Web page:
I’m one of those people where my nose runs all the time. It especially runs when the temperature changes. For example, when I come inside from the cold outside, my nose will run due to the temperature change. It is clear snot. I use a tissue, and my nose is done running until I encounter another temperature change (when I go back outside, it runs again). The challenge is that in some buildings, the HVAC system is so screwy, it almost feels like one part of the building is a different temperature zone than another. This can cause my nose to run simply by walking to other areas of a building. It’s annoying.

When I was re-evaluating my budget recently. Where does all my money go? I noticed that I happen to spend a lot of money on tissues. I have tissues at work, in my car, on all floors of my house, in my purse, and in almost all of my pockets.

I specifically use pockets for tissues. This means that every time I do laundry and clean out my pockets, I am constantly pulling out tissues to throw away. We have all had those times when we have done laundry, missed a tissue in the pocket, then all the clothes come out with little white cotton specks on them. It takes forever to get tissue pieces off a load of clothing with those rolling tape things. When it happens to an entire load of laundry, that really sucks.

I have decided to try to go back to the “old days” of my grandparents and return to the use of handkerchiefs. There are makers on Etsy, one of my favorite web sites, that make some really nicely patterned and sewn ladies’ handkerchiefs. Before I make that big of an investment, I want to be sure I can actually make the transition from tissues to handkerchiefs without any issues.

I bought a small box of 6 handkerchiefs in the men’s department at Walmart for $4. Unfortunately, they are not the paisley cowboy hankies of my youth. These are plain white. For a trial run, that’s okay. If I make the switch long term, then I definitely want to order hankies from Etsy because I have other cloths that are white and it is a little confusing right now.

In order to get the paisley cowboy hankies of my youth, you could simply buy a bandanna and use it as a hankie. In my experience, today’s bandannas are scratchy no matter how many times you wash them. When you buy a cloth product specifically intended for use as a hankie, it tends to be softer and more gentle on your nose.

Of course, I washed the hankies before use. While they are not as soft as I would like, they are still softer than paper tissues. The softness I remember from my grandpa’s hankies will come with time as I use the hankies and they are washed more.

For the ew factor – first of all, it’s clear snot. Get over it, people. We have paper tissues shoved into every pocket, purse and crevice, what difference does it make if it is a paper tissue or a cloth hankie? The hankie goes in the wash and comes out clean.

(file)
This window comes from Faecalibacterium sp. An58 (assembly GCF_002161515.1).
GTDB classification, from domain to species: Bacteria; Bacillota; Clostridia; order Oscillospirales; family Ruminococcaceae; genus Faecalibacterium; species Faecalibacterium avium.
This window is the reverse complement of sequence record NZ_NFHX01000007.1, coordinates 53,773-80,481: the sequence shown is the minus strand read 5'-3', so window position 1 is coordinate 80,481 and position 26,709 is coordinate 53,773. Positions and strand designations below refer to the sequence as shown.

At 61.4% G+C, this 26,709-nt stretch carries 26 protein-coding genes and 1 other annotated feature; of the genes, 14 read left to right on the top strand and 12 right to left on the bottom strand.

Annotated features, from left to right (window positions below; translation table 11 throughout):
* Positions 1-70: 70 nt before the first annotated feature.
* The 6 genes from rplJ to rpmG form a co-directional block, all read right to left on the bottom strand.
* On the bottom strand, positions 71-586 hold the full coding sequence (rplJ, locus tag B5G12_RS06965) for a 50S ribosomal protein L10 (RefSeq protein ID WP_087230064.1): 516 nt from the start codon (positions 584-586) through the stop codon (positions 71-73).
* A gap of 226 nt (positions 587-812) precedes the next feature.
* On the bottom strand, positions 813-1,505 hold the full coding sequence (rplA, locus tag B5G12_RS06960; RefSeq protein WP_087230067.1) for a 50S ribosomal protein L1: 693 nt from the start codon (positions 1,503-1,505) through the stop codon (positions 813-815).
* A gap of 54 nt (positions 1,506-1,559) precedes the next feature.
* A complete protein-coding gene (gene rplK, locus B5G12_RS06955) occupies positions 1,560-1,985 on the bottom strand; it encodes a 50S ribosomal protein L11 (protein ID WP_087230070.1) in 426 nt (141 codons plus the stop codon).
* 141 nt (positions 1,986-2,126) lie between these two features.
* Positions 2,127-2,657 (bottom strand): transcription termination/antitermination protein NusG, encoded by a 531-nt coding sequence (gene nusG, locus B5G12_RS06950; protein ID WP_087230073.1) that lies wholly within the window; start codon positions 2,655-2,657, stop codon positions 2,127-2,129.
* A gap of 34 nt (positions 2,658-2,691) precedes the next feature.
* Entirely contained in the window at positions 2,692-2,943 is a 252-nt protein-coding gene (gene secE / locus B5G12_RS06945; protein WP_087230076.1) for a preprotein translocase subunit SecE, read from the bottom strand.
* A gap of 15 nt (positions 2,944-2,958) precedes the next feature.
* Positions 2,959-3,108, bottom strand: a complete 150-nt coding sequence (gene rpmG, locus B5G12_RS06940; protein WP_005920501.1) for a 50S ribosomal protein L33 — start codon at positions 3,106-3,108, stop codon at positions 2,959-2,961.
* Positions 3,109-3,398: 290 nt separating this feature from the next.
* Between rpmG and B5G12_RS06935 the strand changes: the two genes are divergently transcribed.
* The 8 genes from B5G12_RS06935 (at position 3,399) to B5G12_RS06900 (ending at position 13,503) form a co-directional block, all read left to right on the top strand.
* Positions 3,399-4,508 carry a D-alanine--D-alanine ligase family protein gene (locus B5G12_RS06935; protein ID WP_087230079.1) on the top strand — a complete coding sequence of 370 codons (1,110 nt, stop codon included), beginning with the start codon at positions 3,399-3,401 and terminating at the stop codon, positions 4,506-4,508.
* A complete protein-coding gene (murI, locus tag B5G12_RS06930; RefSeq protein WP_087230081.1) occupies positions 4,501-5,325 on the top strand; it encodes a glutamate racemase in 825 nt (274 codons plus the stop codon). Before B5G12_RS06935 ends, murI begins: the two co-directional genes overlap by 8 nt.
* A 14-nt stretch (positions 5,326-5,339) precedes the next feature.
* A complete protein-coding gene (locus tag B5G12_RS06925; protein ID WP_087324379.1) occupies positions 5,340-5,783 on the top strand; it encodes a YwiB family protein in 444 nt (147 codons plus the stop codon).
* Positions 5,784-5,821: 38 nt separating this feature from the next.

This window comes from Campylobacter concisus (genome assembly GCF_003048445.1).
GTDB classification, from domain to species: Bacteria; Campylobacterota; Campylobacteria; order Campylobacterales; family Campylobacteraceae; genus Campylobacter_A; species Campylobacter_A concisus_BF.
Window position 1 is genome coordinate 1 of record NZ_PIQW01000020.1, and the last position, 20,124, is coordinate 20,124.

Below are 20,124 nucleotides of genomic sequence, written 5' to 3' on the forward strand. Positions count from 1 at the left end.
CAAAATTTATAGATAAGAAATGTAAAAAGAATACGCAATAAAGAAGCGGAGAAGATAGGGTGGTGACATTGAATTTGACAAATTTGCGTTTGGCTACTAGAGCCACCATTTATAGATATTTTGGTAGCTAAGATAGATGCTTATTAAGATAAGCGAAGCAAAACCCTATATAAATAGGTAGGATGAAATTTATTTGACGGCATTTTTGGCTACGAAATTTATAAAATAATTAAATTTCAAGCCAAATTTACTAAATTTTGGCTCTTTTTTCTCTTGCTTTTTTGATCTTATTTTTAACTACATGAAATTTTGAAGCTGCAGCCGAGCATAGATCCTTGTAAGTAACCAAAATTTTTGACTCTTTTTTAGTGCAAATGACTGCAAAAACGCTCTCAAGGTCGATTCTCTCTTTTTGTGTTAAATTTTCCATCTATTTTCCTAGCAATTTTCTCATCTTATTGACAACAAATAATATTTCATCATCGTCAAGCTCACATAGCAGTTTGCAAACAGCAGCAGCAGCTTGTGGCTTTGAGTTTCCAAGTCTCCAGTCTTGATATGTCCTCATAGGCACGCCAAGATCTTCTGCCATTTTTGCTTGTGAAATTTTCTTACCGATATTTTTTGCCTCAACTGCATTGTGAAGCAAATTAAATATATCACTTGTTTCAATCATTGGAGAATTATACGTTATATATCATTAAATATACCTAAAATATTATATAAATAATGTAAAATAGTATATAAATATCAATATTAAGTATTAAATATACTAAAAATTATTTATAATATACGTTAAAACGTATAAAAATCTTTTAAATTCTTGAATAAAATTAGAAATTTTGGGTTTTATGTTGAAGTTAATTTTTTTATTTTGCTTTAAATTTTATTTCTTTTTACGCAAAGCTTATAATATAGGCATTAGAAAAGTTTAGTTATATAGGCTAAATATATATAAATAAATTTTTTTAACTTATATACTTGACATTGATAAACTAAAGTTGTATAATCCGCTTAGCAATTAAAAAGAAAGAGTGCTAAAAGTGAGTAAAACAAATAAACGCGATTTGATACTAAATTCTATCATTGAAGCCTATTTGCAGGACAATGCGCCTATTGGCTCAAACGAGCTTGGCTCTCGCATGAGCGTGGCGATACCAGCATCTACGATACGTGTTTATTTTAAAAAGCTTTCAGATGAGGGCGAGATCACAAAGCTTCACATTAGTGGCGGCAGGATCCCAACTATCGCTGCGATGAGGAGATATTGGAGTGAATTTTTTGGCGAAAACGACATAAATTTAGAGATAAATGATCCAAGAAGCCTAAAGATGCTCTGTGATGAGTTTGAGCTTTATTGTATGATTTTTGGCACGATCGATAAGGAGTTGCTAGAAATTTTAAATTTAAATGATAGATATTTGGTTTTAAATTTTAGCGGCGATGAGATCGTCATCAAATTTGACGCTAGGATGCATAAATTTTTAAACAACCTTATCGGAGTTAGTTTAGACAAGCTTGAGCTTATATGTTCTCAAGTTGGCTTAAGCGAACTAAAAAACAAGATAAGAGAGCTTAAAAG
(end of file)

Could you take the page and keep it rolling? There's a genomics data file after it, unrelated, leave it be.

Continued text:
If you have multiple people in your household and decide to transition your entire family to hankies, then I would recommend color coding everyone. If everyone has their own color of hankie, then that gets rid of the ew factor of accidentally using someone else’s hankie.

Right now, I have 6 hankies, so I am using one per day. That is enough. I don’t even use the whole thing. Like I said, my nose will run briefly with temperature changes and then stop.

I still have paper tissues in my house for visitors. I have paper tissues at work. However, I have started to carry a hankie in my pocket for my own personal use.

The ew factor decreases if you keep in mind that key point – hankies are for someone’s personal use. Of course, personal boundaries are a little blurred if you have children, but that’s life. How many times did your mom lick her finger to fix your hair or clean a smudge from your face when you were small?

An advantage of using hankies is that if one accidentally gets left in your pocket, you won’t have to deal with little pieces of cotton paper all over your clothes. A hankie is a cloth – if it gets left in a pocket and goes through the wash, it comes out clean. No harm, no fowl.

The benefit of hankies is that I am decreasing my carbon footprint by producing less waste. How many times has your wastebasket been full of just tissues? Yes, I have to wash the hankies, but they are small. It doesn’t take up much space to wash a week’s worth of hankies in with my laundry. In fact, I would say that a week’s worth of hankies is probably about the equivalent of adding two wash clothes to the laundry as far as space goes.

Before we had automation, factories and the growth of the disposable economy, everyone used handkerchiefs. For cowboys, they were versatile. We probably don’t even think of using a hankie to blow your nose, because when we see cowboys in movies, they use them as a fashion statement. They also use them to keep dust out of their face. However, the intended purpose is to blow your nose.

For me, hankies, remind me of my grandfather. They remind me of a time before he had to use a wheelchair when he was still well and would go for long walks on the farm. He would check on all the animals and just walk the land at night to assess what would need to be done the next day. He had a blue paisley hankie that he would use to wipe the sweat from his brow in the middle of a hard, hot day in the saddle. My grandfather and his hankie was the picture of a true cowboy working the land, tending the animals, and loving his family.